About one hundred feet from the front of the Cherry Lane Theater, we passed two gentlemen talking. One of them looked familiar to me. I turned back and asked one of them, “Excuse me, are you, Adam Savage?”

Why yes I am,” he replied.

For those who are unfamiliar with Adam Savage, he is a special effect designer, one of the hosts of MythBusters, currently the host of Tested, and an unofficial ambassador of the maker community. Additionally and perhaps more importantly, he is as kind, funny, and gracious as you would hope he would be.

For ten or fifteen minutes, he spoke to Angela and me about making and other subjects. She showed him pictures of the table she made to his delight and they discussed techniques of building. As I said, just as you hoped he’d be.

While I had seen him speak at New York Comic-Con many times, and would do so again the next day as it had arrived, I had never been able to ask him a question as the line for that filled up rapidly, though there was one I very much want to ask. Here was my chance, no lines required.

Is writing making?” I asked.

Yes!,” he replied, “Anything you put out into the world, any act of creativity is making!”

It was of course, what I wanted to hear. While I knew, in my heart of hearts that was true before I asked it, hearing it aloud, it became an affirmation. Words were my materials and my laptop was a workroom. I am a maker.

We all went into the theater, Adam sat a few rows in front of us and saw a superb hour of comedy and self-reflection by Neal Brennan. All in all, an outstanding evening.

I would also to thank my constant readers whose existence gives me that extra push to continue. You are all gorgeous, amazing geniuses with exquisite taste. I wish that everyone could be like you. Really, I need more readers.

Let’s go into this year with optimism, despite everything that has happened. Perhaps cautious optimism. Also, remember that if you appreciate something that has been done or made, let people that are responsible know. External validation shouldn’t matter but it does. A lot.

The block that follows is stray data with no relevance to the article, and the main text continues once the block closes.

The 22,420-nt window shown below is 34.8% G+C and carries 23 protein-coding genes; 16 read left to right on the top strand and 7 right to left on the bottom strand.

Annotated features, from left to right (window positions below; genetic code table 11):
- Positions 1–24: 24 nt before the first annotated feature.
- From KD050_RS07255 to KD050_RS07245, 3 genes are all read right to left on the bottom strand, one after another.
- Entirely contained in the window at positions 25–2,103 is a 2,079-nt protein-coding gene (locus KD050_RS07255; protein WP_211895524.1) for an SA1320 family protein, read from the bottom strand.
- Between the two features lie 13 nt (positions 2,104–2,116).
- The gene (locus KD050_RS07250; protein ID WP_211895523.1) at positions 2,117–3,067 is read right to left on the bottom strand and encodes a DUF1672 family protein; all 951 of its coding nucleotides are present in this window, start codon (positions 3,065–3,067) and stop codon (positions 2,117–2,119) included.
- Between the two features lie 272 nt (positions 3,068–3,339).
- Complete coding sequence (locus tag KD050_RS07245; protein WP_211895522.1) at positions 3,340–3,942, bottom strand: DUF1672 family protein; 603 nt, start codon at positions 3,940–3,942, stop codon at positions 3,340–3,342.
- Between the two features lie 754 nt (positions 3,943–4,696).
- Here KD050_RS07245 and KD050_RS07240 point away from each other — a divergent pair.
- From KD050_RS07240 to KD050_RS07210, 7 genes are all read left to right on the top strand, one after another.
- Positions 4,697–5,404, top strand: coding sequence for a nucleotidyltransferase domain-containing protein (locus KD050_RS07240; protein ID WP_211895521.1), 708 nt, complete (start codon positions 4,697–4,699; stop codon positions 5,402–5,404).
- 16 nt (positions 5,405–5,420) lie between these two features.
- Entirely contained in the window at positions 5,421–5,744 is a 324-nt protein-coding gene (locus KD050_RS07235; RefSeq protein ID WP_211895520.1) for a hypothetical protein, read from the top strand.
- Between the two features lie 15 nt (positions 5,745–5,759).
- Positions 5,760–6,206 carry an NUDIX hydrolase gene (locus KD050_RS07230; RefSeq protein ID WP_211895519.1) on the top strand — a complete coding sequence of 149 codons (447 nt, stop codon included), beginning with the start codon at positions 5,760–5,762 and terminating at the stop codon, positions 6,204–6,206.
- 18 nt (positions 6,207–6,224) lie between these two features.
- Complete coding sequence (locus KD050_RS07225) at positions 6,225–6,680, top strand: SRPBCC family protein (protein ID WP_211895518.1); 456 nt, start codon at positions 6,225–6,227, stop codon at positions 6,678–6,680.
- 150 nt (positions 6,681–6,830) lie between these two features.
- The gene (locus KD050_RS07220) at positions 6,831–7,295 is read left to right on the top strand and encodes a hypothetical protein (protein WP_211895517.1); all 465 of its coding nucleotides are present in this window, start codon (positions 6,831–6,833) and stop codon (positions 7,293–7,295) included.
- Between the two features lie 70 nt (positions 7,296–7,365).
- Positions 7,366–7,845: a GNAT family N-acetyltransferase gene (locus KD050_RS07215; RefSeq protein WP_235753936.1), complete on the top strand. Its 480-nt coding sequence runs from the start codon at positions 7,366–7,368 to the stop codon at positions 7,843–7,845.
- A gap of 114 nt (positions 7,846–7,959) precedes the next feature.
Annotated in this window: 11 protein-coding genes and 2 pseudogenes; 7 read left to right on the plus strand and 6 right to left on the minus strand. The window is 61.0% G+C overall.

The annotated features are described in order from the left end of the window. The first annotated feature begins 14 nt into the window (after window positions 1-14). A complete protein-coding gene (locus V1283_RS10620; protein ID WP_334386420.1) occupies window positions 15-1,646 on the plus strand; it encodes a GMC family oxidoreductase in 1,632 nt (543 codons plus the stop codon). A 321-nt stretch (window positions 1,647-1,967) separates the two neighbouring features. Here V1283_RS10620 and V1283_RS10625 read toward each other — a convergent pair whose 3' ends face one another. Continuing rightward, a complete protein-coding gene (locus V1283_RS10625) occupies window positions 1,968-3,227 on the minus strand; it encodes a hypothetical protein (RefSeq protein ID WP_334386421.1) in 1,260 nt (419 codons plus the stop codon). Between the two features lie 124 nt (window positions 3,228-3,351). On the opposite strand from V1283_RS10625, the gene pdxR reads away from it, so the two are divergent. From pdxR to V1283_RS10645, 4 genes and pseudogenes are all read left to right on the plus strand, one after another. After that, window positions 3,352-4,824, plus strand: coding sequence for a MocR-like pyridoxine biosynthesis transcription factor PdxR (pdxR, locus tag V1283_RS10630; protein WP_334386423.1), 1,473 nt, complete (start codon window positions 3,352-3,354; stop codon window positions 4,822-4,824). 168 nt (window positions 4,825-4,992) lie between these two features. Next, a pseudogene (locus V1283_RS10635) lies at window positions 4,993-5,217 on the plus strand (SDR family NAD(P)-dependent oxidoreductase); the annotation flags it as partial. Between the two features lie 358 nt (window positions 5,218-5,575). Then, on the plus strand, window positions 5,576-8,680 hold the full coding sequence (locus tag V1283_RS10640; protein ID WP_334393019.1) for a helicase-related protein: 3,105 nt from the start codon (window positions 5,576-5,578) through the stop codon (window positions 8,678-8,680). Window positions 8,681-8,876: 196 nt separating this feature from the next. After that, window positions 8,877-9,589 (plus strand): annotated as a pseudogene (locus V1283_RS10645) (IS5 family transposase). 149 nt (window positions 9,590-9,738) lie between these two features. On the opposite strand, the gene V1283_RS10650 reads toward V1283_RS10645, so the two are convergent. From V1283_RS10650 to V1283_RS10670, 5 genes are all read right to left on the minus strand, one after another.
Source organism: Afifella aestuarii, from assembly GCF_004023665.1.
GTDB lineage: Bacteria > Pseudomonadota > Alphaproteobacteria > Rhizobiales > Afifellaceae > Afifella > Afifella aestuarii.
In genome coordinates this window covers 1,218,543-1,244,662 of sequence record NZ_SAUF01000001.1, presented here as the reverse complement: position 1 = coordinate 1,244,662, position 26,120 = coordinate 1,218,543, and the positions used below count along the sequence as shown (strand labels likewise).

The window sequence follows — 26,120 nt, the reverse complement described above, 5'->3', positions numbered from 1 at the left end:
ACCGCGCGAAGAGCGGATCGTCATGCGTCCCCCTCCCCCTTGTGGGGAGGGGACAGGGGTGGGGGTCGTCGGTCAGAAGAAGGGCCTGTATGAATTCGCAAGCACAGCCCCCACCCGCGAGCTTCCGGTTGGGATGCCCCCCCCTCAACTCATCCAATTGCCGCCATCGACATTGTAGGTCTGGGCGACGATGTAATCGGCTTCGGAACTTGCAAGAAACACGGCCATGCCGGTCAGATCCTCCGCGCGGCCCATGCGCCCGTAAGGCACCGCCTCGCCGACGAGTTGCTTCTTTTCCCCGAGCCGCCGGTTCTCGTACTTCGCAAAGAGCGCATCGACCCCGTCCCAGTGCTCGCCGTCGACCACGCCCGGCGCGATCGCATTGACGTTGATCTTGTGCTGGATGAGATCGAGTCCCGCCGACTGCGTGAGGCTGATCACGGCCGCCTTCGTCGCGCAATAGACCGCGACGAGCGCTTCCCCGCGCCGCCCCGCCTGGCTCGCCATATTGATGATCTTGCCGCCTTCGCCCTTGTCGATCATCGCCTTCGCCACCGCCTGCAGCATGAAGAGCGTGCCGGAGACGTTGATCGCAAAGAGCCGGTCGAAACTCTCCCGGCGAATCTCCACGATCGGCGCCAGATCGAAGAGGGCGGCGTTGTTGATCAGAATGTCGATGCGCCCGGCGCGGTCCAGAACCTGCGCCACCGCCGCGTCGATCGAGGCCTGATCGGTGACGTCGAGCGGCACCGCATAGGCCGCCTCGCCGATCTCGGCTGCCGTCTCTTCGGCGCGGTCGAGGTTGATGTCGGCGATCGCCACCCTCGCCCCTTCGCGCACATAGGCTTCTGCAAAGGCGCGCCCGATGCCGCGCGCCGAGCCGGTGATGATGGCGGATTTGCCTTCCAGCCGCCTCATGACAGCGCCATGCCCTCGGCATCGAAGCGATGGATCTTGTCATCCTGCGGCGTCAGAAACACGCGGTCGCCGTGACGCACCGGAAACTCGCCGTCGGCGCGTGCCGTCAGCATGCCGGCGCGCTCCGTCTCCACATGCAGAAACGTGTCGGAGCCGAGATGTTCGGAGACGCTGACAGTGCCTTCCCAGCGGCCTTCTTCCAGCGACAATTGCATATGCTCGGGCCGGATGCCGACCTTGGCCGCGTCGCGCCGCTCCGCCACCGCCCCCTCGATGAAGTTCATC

Happy Guarded New Year to all!

For those who think the above tale fictional, here is photographic proof. I should’ve smiled but I still was stunned by this chance encounter.


One Small Thing

2021 has not been a great year. It might be better than 2020, but let’s be brutally honest, the bar is so low it might be mistaken for lying on the ground. I wrestled with how to write about this surreal tragedy we have been pushing ourselves through. While ranting about each and every baffling and terrifying event might prove cathartic for me, it would undoubtedly be an enormous drag for anyone who had the misfortune to read it. So instead, I offer this very short story that suggests that things possibly might change.

“It doesn’t look good,” he said.

“No,” she replied, “it does not.”

They walked around the piles of debris that towered around them. At the peak of one, a jagged piece fell, bisecting a smaller mound of rubble at its base.

“It’s hard to believe that this could happen.”

“And yet, here we are,” she countered.

He kicked a small, empty plastic bottle. It bounced and clattered away. In the distance, other collapses could be heard. With a sigh, he sat on a container.

“It just keeps getting worse and worse.”

“So it seems.”

“It feels as though there isn’t anything that can be done.”

“Does it?”

“Why are you arguing with me?” he sputtered.

“I’m not, but it feels like you’re arguing with me.”


“We’re on the same side,” she reminded him.

A pause followed. Not quite an awkward one but neither a companionable one either.

“I know…” he admitted.

She sat next to him and said, “It’s nice to hear it out loud. Every now and again.”


“It’s okay.”

“I just don’t know where to start. We try to make things better but that just seems to make someone else angry.”

“You’re not wrong. People can be difficult.”

“Do you mean me?” he asked with a sad smile.

“Only occasionally.”

“Good to know.”

“You’re much better than most.”

“Please, I’ll blush!”

“I’d love to see that.”

She leaned into him and they sat for a while.

“Do feel better?” she inquired.

“Calmer. Not necessarily better.”

“That’s fair.”

“So… What are we going to do?”

“Well, we’re not going to give up.”

“We aren’t?” he asked.

“Of course not!” she stated with certainty.

“Because that feels like a solid plan.”

“Is that a joke?”

“Not my best work,” he admitted.

“No. But I do get it. It would be easy to just surrender to all this.”

“I like easy.”

“Everybody likes easy. Because it’s…”


“Exactly. But things don’t get better with easy.”

“I don’t suppose they do.”

“So we do the hard thing. Which in this case is continuing.”

“It feels like throwing rocks in the ocean.”

“Yeah, I know.”

“So what’s the point?”

“The point is we aren’t alone.”

He looked around, all he could see were massive piles of garbage.

“No one here but us chickens.”

“Not right here, but I know that we’re not the only ones who care.”

“How? How can you know that?”

She looked him straight in the eye and said, “Because I know that people don’t want to live like this, and if they don’t, they will do something about it. Consider it a leap into the void.”

“That sounds terrifying,” he replied.

“Maybe, but it can’t get much worse than what’s going on now.”